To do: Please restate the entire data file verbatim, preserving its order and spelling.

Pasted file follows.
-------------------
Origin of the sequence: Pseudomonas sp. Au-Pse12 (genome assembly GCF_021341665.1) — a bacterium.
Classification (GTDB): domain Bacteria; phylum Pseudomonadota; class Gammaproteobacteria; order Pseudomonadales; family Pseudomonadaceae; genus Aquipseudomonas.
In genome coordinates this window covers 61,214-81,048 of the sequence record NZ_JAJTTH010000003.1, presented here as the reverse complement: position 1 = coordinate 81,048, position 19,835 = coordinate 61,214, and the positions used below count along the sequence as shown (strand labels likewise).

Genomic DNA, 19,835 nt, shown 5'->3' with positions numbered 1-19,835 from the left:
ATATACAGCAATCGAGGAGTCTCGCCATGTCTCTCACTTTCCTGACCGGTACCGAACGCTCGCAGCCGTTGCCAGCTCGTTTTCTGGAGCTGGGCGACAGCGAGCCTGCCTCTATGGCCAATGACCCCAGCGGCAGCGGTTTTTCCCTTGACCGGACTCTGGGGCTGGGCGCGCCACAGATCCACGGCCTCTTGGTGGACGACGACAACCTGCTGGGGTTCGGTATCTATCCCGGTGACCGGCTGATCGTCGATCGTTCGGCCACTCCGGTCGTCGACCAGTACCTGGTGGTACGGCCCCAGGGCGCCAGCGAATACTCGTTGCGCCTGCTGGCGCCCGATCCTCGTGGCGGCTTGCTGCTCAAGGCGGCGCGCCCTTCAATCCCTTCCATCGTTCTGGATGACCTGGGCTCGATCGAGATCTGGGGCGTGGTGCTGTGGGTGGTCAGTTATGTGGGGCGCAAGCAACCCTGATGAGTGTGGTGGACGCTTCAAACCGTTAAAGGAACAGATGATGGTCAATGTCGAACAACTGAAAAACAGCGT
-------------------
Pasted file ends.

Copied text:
Origin of the sequence: Pseudomonas sp. Au-Pse12 (genome assembly GCF_021341665.1) — a bacterium.
Classification (GTDB): domain Bacteria; phylum Pseudomonadota; class Gammaproteobacteria; order Pseudomonadales; family Pseudomonadaceae; genus Aquipseudomonas.
In genome coordinates this window covers 61,214-81,048 of the sequence record NZ_JAJTTH010000003.1, presented here as the reverse complement: position 1 = coordinate 81,048, position 19,835 = coordinate 61,214, and the positions used below count along the sequence as shown (strand labels likewise).

Genomic DNA, 19,835 nt, shown 5'->3' with positions numbered 1-19,835 from the left:
ATATACAGCAATCGAGGAGTCTCGCCATGTCTCTCACTTTCCTGACCGGTACCGAACGCTCGCAGCCGTTGCCAGCTCGTTTTCTGGAGCTGGGCGACAGCGAGCCTGCCTCTATGGCCAATGACCCCAGCGGCAGCGGTTTTTCCCTTGACCGGACTCTGGGGCTGGGCGCGCCACAGATCCACGGCCTCTTGGTGGACGACGACAACCTGCTGGGGTTCGGTATCTATCCCGGTGACCGGCTGATCGTCGATCGTTCGGCCACTCCGGTCGTCGACCAGTACCTGGTGGTACGGCCCCAGGGCGCCAGCGAATACTCGTTGCGCCTGCTGGCGCCCGATCCTCGTGGCGGCTTGCTGCTCAAGGCGGCGCGCCCTTCAATCCCTTCCATCGTTCTGGATGACCTGGGCTCGATCGAGATCTGGGGCGTGGTGCTGTGGGTGGTCAGTTATGTGGGGCGCAAGCAACCCTGATGAGTGTGGTGGACGCTTCAAACCGTTAAAGGAACAGATGATGGTCAATGTCGAACAACTGAAAAACAGCGT